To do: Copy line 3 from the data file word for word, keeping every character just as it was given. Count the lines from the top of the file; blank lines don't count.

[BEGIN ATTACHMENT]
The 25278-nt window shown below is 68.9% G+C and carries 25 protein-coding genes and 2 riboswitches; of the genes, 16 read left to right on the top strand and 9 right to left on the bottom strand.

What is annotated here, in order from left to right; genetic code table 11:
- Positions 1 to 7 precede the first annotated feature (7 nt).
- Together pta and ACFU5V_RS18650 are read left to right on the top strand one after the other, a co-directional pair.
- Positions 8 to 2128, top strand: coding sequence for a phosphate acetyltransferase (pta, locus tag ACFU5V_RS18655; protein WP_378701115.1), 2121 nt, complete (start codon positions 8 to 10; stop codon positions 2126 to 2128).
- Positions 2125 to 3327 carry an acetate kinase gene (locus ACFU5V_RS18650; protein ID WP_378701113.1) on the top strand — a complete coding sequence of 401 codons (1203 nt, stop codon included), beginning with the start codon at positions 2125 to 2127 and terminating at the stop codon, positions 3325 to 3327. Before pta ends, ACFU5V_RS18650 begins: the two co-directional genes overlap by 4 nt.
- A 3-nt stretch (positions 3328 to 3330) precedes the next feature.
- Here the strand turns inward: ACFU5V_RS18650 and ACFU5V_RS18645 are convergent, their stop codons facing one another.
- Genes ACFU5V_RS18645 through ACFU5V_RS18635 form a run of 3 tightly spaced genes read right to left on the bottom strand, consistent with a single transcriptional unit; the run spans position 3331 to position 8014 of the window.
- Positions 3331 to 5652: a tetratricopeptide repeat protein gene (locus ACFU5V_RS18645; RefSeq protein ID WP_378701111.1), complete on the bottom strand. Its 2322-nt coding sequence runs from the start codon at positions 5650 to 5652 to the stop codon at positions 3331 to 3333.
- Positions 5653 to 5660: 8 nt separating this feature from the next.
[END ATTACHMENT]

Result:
- Positions 1 to 7 precede the first annotated feature (7 nt).